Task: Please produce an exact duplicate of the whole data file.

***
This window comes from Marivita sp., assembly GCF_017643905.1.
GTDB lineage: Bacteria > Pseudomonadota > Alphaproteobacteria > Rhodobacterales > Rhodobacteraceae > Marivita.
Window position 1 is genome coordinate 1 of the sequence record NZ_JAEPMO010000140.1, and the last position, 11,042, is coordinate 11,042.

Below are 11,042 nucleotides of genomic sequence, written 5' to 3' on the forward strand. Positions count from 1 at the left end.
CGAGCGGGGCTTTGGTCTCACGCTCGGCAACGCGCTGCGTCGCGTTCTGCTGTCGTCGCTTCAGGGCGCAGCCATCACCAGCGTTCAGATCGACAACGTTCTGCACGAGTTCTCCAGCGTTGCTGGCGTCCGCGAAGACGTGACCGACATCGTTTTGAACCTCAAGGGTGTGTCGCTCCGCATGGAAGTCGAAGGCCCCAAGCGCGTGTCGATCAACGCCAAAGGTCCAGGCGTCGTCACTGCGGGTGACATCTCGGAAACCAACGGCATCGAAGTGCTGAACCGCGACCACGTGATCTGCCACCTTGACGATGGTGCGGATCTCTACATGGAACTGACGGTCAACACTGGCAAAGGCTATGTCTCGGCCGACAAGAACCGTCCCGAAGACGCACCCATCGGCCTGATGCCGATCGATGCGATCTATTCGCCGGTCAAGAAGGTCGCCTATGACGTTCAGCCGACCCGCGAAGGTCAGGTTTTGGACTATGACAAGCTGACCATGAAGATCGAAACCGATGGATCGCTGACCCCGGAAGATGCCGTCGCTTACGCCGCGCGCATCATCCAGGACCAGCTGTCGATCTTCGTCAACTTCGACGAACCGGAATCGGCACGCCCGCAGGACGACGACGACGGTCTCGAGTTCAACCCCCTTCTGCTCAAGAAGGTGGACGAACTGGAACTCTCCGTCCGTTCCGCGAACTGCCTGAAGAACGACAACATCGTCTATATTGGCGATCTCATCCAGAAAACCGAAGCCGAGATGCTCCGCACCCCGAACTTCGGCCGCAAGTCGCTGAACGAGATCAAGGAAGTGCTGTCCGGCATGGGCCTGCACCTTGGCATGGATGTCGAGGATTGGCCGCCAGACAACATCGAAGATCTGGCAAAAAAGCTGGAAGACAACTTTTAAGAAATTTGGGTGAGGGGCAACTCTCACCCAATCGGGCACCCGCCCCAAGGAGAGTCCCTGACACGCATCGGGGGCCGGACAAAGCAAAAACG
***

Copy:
This window comes from Marivita sp., assembly GCF_017643905.1.
GTDB lineage: Bacteria > Pseudomonadota > Alphaproteobacteria > Rhodobacterales > Rhodobacteraceae > Marivita.
Window position 1 is genome coordinate 1 of the sequence record NZ_JAEPMO010000140.1, and the last position, 11,042, is coordinate 11,042.

Below are 11,042 nucleotides of genomic sequence, written 5' to 3' on the forward strand. Positions count from 1 at the left end.
CGAGCGGGGCTTTGGTCTCACGCTCGGCAACGCGCTGCGTCGCGTTCTGCTGTCGTCGCTTCAGGGCGCAGCCATCACCAGCGTTCAGATCGACAACGTTCTGCACGAGTTCTCCAGCGTTGCTGGCGTCCGCGAAGACGTGACCGACATCGTTTTGAACCTCAAGGGTGTGTCGCTCCGCATGGAAGTCGAAGGCCCCAAGCGCGTGTCGATCAACGCCAAAGGTCCAGGCGTCGTCACTGCGGGTGACATCTCGGAAACCAACGGCATCGAAGTGCTGAACCGCGACCACGTGATCTGCCACCTTGACGATGGTGCGGATCTCTACATGGAACTGACGGTCAACACTGGCAAAGGCTATGTCTCGGCCGACAAGAACCGTCCCGAAGACGCACCCATCGGCCTGATGCCGATCGATGCGATCTATTCGCCGGTCAAGAAGGTCGCCTATGACGTTCAGCCGACCCGCGAAGGTCAGGTTTTGGACTATGACAAGCTGACCATGAAGATCGAAACCGATGGATCGCTGACCCCGGAAGATGCCGTCGCTTACGCCGCGCGCATCATCCAGGACCAGCTGTCGATCTTCGTCAACTTCGACGAACCGGAATCGGCACGCCCGCAGGACGACGACGACGGTCTCGAGTTCAACCCCCTTCTGCTCAAGAAGGTGGACGAACTGGAACTCTCCGTCCGTTCCGCGAACTGCCTGAAGAACGACAACATCGTCTATATTGGCGATCTCATCCAGAAAACCGAAGCCGAGATGCTCCGCACCCCGAACTTCGGCCGCAAGTCGCTGAACGAGATCAAGGAAGTGCTGTCCGGCATGGGCCTGCACCTTGGCATGGATGTCGAGGATTGGCCGCCAGACAACATCGAAGATCTGGCAAAAAAGCTGGAAGACAACTTTTAAGAAATTTGGGTGAGGGGCAACTCTCACCCAATCGGGCACCCGCCCCAAGGAGAGTCCCTGACACGCATCGGGGGCCGGACAAAGCAAAAACG